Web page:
Another essential factor to look at is the maintenance of the building or the community. For the former, condo associations are generally strict regarding their rules and regulations, including the collection of monthly fees. For the latter, the curb appeal is critical in making the home fit to sell. For example, a well-kept front yard is an incentive for potential buyers to consider buying the townhouse unit.
With this said, it also pays to be diligent at paying your HOA fees since the associations ensure making common areas and general landscaping look neat. Their roles and responsibilities are limited to what fund is available to work with.
Bottom-line, the resale value of a condo or townhome is relative to factors, directly and indirectly, controllable by the owner. The goal is to retain much of the unit’s value throughout ownership before transferring such to another owner.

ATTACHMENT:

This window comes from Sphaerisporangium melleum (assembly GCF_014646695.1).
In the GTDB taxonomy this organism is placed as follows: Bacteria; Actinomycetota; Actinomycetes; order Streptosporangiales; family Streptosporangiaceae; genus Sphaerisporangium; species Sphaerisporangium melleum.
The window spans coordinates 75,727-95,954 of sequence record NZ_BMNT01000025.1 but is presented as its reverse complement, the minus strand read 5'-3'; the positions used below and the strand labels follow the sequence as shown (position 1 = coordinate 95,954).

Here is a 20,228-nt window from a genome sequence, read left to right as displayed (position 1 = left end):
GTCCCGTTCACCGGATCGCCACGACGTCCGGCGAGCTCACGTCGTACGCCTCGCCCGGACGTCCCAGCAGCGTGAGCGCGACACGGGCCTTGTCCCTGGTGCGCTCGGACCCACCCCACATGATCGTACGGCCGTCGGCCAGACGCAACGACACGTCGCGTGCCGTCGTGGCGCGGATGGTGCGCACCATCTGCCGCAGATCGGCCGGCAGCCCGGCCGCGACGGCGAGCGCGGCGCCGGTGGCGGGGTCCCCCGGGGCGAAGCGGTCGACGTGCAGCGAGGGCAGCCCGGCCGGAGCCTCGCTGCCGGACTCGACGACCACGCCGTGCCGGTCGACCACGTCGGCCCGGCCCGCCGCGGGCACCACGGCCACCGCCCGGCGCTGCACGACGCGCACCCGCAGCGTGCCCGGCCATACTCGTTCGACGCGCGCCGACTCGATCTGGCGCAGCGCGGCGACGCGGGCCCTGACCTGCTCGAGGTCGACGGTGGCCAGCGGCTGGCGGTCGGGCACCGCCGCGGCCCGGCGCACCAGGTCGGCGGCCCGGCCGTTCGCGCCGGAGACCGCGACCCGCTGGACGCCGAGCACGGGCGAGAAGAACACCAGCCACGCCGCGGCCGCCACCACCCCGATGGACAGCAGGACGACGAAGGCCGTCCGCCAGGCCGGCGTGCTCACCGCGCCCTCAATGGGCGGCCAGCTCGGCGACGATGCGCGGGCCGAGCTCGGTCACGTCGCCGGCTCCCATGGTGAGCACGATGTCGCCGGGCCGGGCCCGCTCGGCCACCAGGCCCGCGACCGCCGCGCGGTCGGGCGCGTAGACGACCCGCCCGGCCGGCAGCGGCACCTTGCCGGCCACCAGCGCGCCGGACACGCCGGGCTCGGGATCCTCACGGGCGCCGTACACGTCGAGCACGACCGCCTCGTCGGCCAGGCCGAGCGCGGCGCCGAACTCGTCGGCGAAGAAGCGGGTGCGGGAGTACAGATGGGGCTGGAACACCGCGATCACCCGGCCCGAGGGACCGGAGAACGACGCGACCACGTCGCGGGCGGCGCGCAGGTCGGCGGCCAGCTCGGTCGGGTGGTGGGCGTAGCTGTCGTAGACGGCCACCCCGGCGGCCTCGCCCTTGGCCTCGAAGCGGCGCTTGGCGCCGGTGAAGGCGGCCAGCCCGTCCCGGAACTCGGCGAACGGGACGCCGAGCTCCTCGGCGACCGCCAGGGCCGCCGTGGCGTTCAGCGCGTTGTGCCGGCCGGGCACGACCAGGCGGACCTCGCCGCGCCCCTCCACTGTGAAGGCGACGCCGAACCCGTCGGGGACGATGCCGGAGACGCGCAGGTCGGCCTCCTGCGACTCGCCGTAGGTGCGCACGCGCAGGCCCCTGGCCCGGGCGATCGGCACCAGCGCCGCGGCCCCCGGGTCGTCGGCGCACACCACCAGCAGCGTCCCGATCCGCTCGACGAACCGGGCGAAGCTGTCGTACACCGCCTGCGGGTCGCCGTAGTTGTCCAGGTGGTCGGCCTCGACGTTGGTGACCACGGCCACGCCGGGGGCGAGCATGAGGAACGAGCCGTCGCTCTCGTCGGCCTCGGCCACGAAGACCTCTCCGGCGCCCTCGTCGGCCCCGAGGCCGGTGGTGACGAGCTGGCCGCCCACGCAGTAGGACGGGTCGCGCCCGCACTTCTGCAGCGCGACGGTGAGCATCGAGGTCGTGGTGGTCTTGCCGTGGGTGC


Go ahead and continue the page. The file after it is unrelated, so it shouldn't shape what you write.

Choosing between a condo or townhouse
With this said, whether a condo is a better investment over a townhouse or vice versa is a matter of circumstance. The answer will depend on what you need for a dwelling.
Both can be affordable but may not be convenient in proximity to essential establishments such as a school if you have school-age children. A townhouse is perfect for growing families that favor an outdoor space and a close-knit community. If you don’t mind not having a front and backyard and content with a balcony garden, then a condo is more appropriate.
So, you might as well evaluate your housing needs first before you embark on choosing between a condo or a unit. Then, when you know what you need for a dwelling, you will know which to choose.